Connie Mack is one of the most enduring figures in the history of baseball. The Hall of Famer spent 15 years playing professionally as a catcher and then went on to manage and own the Philadelphia Athletics for 50 seasons. To say that he knew the game would be quite the understatement. That’s why when he gave his opinions it was best to listen—including the time he talked about his all-time team of players who debuted prior to 1900.
In 1944, Mack was getting towards the end of his illustrious career (he stepped down as manager following the 1950 season) but had been on hand to have observed a major portion of baseball history to that point. Therefore, when he was asked by the AP’s Chip Royal to compile a list of the best players who started their career prior to 1900 to ever play the game, it was fascinating to see his answers. Keep reading for his full roster.
Ewing hit a combined .303 over 18 major league seasons (1880-1897) and eventually made the Hall of Fame. Considered a true two-way player, his offensive and defensive capabilities made him one of the first superstars in baseball.
Although Bennett hit just .256 during his 15-year career (1878-1893), primarily with the Detroit Wolverines and Boston Beaneaters, he was considered a good-hitting catcher for the time. However, his defense was his real calling card and he is even credited with developing the first chest protector. He was also considered one of the toughest to ever play the position, especially at a time when backstops took a ferocious beating because of the lack of good equipment. He once “declared that only a sissy would use a padded glove with the fingers and thumb cut off.”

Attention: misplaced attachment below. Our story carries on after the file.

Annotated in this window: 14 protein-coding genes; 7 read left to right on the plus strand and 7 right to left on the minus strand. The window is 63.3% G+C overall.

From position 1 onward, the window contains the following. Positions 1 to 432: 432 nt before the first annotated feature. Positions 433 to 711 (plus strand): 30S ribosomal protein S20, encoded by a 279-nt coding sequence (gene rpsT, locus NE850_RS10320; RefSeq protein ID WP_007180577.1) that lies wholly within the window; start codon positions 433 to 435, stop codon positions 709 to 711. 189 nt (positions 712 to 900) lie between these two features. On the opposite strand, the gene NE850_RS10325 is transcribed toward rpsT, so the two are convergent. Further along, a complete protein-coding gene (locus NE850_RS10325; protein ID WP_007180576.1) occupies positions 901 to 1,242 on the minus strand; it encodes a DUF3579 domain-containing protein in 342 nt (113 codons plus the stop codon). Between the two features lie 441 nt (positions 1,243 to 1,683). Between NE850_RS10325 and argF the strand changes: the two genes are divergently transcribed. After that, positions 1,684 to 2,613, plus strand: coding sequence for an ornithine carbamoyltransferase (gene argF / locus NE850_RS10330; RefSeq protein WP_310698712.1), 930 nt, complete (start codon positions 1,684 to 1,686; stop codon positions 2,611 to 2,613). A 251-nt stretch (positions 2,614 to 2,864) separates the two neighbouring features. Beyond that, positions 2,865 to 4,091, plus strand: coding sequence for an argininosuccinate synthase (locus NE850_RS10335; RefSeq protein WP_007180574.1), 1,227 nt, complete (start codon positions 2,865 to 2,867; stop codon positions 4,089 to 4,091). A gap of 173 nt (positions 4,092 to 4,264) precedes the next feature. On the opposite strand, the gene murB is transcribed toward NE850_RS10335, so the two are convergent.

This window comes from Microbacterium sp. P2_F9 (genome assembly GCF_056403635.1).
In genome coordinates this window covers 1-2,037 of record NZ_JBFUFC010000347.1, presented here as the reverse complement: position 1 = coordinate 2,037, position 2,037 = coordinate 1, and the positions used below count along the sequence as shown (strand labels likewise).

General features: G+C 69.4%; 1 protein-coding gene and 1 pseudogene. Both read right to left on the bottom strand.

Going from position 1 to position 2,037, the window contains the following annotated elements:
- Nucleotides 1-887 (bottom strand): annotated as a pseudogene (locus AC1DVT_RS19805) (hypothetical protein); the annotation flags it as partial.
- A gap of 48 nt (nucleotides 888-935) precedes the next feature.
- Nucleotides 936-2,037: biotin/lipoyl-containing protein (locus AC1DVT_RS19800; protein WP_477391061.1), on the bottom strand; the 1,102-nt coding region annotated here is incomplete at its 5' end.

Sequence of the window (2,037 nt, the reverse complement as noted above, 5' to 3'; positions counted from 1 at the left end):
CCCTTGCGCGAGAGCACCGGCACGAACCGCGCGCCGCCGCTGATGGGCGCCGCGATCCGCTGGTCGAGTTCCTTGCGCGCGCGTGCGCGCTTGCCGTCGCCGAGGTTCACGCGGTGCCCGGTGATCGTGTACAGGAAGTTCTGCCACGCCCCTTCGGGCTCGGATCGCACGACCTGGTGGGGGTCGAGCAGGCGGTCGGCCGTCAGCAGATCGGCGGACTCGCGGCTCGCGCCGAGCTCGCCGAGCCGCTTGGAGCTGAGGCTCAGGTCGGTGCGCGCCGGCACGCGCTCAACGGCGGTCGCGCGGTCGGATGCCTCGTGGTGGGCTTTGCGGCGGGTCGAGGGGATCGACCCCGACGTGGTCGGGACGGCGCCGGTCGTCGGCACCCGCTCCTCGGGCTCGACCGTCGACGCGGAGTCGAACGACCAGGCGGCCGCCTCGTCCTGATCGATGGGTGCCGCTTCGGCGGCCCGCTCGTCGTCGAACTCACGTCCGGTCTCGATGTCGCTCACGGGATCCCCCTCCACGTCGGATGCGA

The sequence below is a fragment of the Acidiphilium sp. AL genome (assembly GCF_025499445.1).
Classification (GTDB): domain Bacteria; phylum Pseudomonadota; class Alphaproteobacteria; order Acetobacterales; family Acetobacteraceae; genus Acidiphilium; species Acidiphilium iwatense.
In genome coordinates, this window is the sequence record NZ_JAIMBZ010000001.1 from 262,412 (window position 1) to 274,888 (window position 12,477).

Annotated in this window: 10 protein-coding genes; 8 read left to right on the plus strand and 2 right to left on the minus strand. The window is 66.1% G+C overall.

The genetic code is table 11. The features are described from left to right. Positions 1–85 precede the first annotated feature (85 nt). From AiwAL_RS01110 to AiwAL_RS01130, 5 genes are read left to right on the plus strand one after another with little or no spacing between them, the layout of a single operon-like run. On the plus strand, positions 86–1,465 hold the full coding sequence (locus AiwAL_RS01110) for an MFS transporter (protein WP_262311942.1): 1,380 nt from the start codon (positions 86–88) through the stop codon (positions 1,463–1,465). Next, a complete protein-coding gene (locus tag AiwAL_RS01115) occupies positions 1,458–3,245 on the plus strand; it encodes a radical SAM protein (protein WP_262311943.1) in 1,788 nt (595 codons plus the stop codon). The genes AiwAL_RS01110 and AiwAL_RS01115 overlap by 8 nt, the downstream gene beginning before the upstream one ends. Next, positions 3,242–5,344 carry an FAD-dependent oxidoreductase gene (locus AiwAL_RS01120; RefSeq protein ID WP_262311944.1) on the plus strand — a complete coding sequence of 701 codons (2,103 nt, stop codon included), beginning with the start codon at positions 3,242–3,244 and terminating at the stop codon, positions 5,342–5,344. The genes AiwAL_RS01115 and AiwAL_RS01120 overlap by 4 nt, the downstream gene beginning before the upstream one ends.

First Base: “My first baseman would have to be Fred Tenney of the Boston Nationals who started out as a left-handed catcher,” asserted Mack. “He was more up to date in his time than any man I ever saw.”
In 17 major league seasons (1894-1911), spent mostly with the Beaneaters, he hit just a total of 22 home runs. However this was during the Dead-ball Era and he was a fine batsman, hitting .294 along with revolutionizing how to play first with how he fielded and the way he positioned himself in the field.
Second Base: “Nap Lajoie of Cleveland never had an equal at second base,” claimed Mack. There should be no arguments about this selection, as “Larry” hit a robust .338 with 3,243 hits and 1,599 RBIs in 21 major league seasons (1896-1916) with the Philadelphia Phillies and Athletics, and the Cleveland Naps. Yes, he was so good that the team was actually named after him while he was playing for it! The right-handed hitter won five batting titles, including in 1901 when he paced the fledgling American League with a ridiculous .426 mark. Naturally, he was one of the first members of the Hall of Fame.
Shortstop: Herman Long was the pick here. In 16 seasons (1889-1904), primarily spent with the Beaneaters, he hit .277 with 91 home runs, 1,055 RBIs and 537 stolen bases. Although he still holds the major league record for most errors (1,096) in a career, he was a tremendous defensive player and was notorious for his superior range. Despite strong support, the Hall of Fame has continued to elude him, more than a century after he last played a game.